How to Get a Spanish Student Visa

Are you applying for a Spanish student visa? You have found the right resource. Even if you are applying for a student visa somewhere else, there are some helpful points here that you NEED to know. Like, really. Read on or watch the video below for everything you need to know about applying. Good luck! If you aren’t sure whether or not you need one, check out yesterday’s post all about that. For a specific document list, scroll down.

Congrats! You’re applying for a visa. You’ve taken the first step toward the success of your study abroad trip. Proactivity is crucial, so well done. Before you start applying, there are some things you need to know about applying for a visa, regardless of what country you’re applying to.


This is SO important. You need to give yourself time. Visa processing takes a few weeks to a month and a half. If you don’t apply in time, you might not get a visa, which means that you might be cancelling your study abroad plans. If you get rejected and you applied with enough time between your application and your departure, you will have room to reapply. Not like 6 months early, but two to three months should be good. You have to apply in person, and you have to make a visa appointment before you arrive.



You must follow directions to the letter. If the application says to write in all CAPS, write in all CAPS. If they want three copies of your passport, give them three copies, even if they don’t use them. Your handwriting must be legible. All the information, obviously, must be correct.



You can’t apply online, or through the mail. Sad day, I know. BUT, you can have someone else apply for you. I used a visa processing service through my study abroad provider. This saved me a bunch of money and the hassle of submitting everything. How is this done? Well you have to have a power of attorney form officially notarized for whoever is applying for you to take with them. This isn’t the same for every country, so if you’re not applying for a Spanish student visa, double check whether or not this is required for you.



  • Passport – must be valid for up to six months after your return to your home country, must be signed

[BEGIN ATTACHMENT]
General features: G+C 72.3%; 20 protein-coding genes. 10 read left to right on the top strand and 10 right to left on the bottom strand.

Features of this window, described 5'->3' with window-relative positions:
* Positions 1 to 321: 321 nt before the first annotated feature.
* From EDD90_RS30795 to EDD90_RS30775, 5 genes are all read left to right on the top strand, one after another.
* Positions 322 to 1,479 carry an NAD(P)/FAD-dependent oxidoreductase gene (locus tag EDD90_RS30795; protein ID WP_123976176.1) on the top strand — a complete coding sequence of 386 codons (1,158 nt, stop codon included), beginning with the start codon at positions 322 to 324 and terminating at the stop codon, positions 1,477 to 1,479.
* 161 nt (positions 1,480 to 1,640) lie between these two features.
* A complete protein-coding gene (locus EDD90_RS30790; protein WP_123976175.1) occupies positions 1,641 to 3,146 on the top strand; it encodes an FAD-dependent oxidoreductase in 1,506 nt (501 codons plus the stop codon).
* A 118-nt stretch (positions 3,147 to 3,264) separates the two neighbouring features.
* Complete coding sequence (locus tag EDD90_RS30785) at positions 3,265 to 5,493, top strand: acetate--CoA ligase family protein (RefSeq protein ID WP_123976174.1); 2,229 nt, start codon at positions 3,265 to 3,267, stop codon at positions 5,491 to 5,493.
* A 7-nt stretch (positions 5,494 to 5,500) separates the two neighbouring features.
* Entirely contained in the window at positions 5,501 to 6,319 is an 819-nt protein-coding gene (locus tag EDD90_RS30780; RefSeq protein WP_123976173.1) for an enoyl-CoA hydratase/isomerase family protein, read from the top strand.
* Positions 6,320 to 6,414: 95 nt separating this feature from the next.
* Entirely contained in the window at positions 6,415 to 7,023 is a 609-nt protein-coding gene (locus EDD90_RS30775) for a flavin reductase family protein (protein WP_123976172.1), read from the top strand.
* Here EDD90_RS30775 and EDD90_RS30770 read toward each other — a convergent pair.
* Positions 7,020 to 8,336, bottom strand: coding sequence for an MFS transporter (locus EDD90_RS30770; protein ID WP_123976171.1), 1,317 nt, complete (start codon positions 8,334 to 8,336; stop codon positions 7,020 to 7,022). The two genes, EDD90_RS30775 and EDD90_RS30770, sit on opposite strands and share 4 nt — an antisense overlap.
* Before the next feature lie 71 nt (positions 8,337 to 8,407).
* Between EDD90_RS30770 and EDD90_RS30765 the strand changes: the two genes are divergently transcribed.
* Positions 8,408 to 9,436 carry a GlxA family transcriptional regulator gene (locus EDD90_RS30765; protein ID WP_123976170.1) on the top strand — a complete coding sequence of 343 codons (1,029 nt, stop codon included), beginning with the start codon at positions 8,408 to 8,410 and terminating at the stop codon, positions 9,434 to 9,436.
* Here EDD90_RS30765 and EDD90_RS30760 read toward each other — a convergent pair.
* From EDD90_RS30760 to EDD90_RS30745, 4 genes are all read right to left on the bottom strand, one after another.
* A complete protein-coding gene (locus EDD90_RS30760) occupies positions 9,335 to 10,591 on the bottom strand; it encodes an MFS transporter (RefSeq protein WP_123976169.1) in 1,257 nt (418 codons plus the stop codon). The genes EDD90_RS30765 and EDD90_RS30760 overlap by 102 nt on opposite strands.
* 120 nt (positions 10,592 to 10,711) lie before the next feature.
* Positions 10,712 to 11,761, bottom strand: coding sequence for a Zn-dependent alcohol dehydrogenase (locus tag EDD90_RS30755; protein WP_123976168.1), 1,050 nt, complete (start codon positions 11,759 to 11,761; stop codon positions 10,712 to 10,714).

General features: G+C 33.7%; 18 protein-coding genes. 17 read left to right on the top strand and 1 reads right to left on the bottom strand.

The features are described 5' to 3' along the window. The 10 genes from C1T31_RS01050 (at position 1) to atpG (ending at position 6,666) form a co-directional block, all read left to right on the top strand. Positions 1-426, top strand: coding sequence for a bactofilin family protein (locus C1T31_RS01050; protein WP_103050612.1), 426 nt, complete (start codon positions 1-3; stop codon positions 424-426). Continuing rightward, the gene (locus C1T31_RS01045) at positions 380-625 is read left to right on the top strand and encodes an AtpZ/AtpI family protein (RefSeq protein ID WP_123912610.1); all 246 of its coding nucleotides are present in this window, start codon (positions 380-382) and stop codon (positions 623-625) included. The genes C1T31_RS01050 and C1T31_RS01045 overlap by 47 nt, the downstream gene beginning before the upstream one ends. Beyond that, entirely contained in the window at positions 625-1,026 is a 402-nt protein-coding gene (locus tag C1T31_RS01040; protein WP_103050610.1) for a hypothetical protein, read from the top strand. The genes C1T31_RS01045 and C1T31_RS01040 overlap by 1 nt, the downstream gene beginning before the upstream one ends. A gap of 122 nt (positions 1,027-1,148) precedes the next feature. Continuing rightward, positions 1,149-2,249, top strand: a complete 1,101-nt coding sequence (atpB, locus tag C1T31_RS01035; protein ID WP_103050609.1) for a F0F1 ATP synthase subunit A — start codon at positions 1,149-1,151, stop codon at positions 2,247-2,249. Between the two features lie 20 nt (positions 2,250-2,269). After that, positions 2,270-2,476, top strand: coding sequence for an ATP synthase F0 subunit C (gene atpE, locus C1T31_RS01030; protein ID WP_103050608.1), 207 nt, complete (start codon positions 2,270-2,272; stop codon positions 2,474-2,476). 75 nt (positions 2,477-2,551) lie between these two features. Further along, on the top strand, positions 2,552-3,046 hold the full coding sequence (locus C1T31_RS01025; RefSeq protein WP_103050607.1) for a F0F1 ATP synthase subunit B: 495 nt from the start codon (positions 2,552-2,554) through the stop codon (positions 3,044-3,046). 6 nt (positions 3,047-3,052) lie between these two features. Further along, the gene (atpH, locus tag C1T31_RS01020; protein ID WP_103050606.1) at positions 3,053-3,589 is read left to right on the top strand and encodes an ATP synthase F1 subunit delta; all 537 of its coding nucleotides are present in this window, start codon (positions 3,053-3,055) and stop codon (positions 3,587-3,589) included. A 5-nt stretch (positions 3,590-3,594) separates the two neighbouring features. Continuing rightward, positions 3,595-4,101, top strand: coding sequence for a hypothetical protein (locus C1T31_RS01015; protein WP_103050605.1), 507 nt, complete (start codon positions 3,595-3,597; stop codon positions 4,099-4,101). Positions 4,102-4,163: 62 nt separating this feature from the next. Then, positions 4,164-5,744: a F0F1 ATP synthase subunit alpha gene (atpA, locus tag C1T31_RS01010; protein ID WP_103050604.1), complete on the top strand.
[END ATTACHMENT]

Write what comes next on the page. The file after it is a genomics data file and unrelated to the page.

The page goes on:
• Letter of Acceptance – must be an official document from your Spanish university, must have a seal
  • National Visa Application – two original copies that you used ink to fill out, printed front and back
  • Evidence of Financial Means – proof that your tuition is paid and you are prepared for living expenses, usually from your program or your Spanish university
  • International Health Insurance – an official letter outlining the basic coverage of your plan, usually from your program or your local university
  • Notarized Parent Letter – official, stamped/sealed, notarized letter that you and your parent signed, states that a parent will provide you with $1000-$1500 a month (they don’t actually have to give you the money, just sign the form)
  • Supplemental Application – some consulates require additional forms; if you need a supplement, make sure you have it
  • Money – U.S. citizens must pay $160 to apply for a visa
  • Express Mail Envelope – a specific type of envelope with the required amount of postage with actual peel & stick stamps–not a metered stamp; this is how they are sending your passport back to you
  • Background Check – (only if you’re going to be there for 180+ days) must be through state police–NOT local–or the FBI, must be fingerprinted, can take 2 weeks to a month and a half
  • Medical Certification – (only if you’re going to be there for 180+ days) a doctor’s medical certification stating that you are physically and mentally healthy enough for an extended stay
  • Proof of Immigration – (only if you are applying in a country of which you are not a citizen) documentation showing your official immigration to the country you are applying from


And there you have it! Make sure to double check with the consulate you’re going to apply to in order to make sure that you have the proper documents. Sometimes they ask for extra copies, or have slightly different forms. If you have any questions, comment below, and I’ll get back to you!





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